M- Yeah absolutely, I mean look along with the page experience algorithm comes in things like multiple H1 tags on a page, we’re going to get penalised for that.

S- Yeah!

M- We do assessments on a lot of webpages, and we find multiple H1’s where previous SEO people said you have to have multiple H1 tags on it but what they don’t understand and I think what they don’t take enough attention to is understanding what goes on with the Google crawler, how it crawls a page, what it looks for in elements on a page and there’s this, I suppose within the SEO community, a lot of people don’t quite understand how the crawler works, which I’m going over that same territory again, but you know what we need to do is to make sure the page matches what Google wants because if we can do that and do it well, at the same time pleasing the user, we should get a good ranking result out of Google. Because A. it’s fast, second, it’s stable, thirdly, the pay structure, organic pay structure is as good as we can get it, which is working on a hierarchal heading tag structure. Looking at where the elements on the page sit, what’s important because what’s up the top of the page is more important than what’s at the bottom of the page. So therefore, we don’t put your product of service on the lower of the page we put it higher on the page.

You only got to look at a heat map and see where people go on a page and then you’ll notice that most of the time people stay up at the very top, down to just below the fold and around about halfway down the page and then after that they drop off, so why would you put your most important elements low? The other element too is how often are there calls to action or places where I can contact you on that page.

S- Yes!

M- And then we get a lot of elements on a page like it says call us and goes to a contact page, how irrelevant is that?

If I am on a mobile device and I’m in my car, which I shouldn’t be on anyway, but if I am on a mobile device and it goes call me and I push a button that goes to a form, am I going to stay there? No, I am just going to get off that page and I lose that chance to convert a user into a potential contact or a potential sale or a conversion.

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K- Completely. I feel like that the real question at the end of this episode today instead of doing a checklist, is what do businesses need to do now?

M- Well, I think you’ve got to understand that the world is changing with the way people use websites. They’re demanding a much better experience from the webpage than what they used to do. First of all, if you’ve noticed a drop off in organic traffic, if you’ve noticed a drop off in click through rate, that’s probably one of the first signs you have been impacted by the new page experience algorithm or the core web vitals, so let’s put it all under the same one and call it the page experience algorithm. If that’s the case, what you really need to do is to get that website checked by an expert. It’s like when your car breaks down, you don’t try and fix it yourself you take it to a mechanic.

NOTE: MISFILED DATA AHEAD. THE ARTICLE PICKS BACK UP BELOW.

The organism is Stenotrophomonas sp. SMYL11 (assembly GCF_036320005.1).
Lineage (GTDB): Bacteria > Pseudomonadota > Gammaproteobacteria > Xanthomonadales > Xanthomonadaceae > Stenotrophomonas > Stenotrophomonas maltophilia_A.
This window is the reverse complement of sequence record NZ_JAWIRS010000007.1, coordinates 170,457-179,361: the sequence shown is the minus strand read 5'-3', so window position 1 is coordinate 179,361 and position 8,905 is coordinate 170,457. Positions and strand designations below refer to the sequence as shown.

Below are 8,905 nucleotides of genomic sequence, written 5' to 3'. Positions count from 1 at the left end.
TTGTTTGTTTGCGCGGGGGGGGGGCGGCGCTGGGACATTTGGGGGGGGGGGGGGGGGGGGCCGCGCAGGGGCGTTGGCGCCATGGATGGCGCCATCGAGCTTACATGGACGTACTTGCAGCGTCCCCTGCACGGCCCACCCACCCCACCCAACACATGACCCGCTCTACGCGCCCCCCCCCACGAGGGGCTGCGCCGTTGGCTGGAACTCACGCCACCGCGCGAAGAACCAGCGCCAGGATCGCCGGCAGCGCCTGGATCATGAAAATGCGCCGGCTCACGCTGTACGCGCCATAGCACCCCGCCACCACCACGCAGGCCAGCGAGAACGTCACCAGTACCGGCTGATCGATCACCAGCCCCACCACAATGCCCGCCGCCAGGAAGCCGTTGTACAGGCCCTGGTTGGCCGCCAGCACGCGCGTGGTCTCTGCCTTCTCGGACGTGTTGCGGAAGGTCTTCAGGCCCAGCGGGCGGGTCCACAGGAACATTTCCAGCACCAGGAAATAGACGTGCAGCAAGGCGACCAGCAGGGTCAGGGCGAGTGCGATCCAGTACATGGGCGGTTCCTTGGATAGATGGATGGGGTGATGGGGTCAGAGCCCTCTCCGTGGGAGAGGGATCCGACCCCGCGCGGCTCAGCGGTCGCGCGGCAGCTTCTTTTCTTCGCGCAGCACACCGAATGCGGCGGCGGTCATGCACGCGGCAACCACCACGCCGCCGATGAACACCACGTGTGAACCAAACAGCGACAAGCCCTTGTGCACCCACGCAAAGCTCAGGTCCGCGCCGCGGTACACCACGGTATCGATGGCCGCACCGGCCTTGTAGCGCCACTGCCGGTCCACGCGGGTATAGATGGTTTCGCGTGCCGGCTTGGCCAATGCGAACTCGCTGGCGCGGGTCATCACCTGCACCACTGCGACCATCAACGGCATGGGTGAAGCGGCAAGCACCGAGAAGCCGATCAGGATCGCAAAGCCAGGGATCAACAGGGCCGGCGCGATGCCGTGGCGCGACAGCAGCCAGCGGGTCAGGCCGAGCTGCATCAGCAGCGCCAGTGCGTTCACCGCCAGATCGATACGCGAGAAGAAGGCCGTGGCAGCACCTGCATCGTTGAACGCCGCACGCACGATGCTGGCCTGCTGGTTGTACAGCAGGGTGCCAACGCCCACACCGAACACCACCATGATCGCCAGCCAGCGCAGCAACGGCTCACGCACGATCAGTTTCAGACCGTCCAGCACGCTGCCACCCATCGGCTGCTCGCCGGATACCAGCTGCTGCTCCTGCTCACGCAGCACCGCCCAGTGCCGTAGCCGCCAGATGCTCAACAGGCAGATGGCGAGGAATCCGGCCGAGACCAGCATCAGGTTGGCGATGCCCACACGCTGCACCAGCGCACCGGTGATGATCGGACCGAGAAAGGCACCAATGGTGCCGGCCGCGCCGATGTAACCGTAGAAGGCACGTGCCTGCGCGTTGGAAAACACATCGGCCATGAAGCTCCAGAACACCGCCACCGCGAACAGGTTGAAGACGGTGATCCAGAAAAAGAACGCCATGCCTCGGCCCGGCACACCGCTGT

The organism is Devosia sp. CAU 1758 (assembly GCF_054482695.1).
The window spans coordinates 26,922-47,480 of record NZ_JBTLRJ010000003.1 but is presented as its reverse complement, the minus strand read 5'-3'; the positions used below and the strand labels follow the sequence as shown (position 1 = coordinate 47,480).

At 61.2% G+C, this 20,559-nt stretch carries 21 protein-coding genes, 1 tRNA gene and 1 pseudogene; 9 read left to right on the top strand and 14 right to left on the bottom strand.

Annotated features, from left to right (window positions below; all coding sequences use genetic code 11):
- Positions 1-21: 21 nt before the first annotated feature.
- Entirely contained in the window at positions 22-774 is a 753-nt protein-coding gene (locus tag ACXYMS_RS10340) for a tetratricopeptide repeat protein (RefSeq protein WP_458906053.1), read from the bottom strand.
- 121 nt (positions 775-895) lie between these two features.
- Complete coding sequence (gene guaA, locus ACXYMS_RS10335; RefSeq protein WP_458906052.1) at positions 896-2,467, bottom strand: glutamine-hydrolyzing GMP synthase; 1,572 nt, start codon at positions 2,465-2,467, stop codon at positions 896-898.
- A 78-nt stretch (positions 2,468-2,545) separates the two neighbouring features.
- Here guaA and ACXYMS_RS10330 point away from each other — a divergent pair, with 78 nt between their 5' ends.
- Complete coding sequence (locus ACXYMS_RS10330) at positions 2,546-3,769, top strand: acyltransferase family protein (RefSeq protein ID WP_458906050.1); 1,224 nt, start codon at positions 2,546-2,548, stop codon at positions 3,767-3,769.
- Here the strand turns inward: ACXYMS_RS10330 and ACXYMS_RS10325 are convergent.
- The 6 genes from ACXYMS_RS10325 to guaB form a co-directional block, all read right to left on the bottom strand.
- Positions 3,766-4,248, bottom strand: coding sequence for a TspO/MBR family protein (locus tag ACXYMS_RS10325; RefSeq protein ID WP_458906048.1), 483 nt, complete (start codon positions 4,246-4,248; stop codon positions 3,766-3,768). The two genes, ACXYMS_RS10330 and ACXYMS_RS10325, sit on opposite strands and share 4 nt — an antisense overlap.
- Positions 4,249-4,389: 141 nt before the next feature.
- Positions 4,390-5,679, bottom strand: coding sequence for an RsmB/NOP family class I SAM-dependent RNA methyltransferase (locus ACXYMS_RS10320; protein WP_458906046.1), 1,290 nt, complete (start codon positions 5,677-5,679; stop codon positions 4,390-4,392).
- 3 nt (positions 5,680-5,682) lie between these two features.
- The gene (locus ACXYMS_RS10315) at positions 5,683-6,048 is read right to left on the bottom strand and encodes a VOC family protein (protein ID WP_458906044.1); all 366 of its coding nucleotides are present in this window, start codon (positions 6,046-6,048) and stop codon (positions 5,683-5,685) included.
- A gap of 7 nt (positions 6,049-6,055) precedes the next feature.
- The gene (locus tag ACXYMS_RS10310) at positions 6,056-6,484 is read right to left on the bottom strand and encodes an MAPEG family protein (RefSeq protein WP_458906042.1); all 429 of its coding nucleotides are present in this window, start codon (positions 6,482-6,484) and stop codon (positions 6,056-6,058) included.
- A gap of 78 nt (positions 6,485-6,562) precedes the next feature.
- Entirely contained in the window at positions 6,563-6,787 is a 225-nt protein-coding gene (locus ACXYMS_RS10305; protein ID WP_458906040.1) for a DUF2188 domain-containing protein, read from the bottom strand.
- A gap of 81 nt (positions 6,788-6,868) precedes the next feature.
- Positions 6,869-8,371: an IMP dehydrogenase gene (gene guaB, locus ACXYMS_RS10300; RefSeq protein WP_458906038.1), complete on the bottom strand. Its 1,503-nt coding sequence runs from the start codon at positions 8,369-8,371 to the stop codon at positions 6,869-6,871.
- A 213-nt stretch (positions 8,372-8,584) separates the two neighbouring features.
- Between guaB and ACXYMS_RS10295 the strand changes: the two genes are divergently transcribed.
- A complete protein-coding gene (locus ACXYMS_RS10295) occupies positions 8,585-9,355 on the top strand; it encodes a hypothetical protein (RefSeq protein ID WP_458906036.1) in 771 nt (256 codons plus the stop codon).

S & K- Yeah!

M- So you really need to have an SEO audit done on that website to work out what element is it of that page that Google doesn’t like; does it like or doesn’t like. That’s my recommendation, because this new algorithm that’s in place now will impact what happens on the other end, which is the user end. So, when we do look at a page, I mean we have two masters, we have Google on one hand, and we have the user on the other. So, if we were to write a page really to just get a high ranking on Google, it’s probably not going to make a lot of sense to a user, because it’s going to you know, the way the algorithm works is if we keep the Google happy it could mean in some cases that from a user point of view, it’s irrelevant, because he’s not going to understand it. So, we kind of have to walk that fine line between a user, does the user find the page useful, does it find it answers the question of the initial search result? If any of those questions are left a little bit unanswered or maybe a little bit hazy, then you’re going to have a problem. I’ll leave you with one word of wisdom, your business is only as good as Google says it is on the web.

S- Very true. Okay so obviously this is a very deep topic, and we went into a lot of the specifics in episode one and this is a recap update as Google’s given us an update. If you do have any questions for Mike or you do want to request that free SEO audit, drop us a line through the Help Me Grow My Business Podcast Instagram or Facebook.

K- I think that’s all we might have for you guys today.

S- Yes, thank you so much for sharing your wisdom, Mike.

M- My pleasure, happy to do that.

K- I’m sure we’ll sure see you again soon.

M- I’m sure you probably will. I’ll get some other gems for you at some stage.

K- You sure will, wait isn’t there another update coming soon?

S- There is, but probably shouldn’t talk too much about that yet. So, until next time…

S & K- Bye.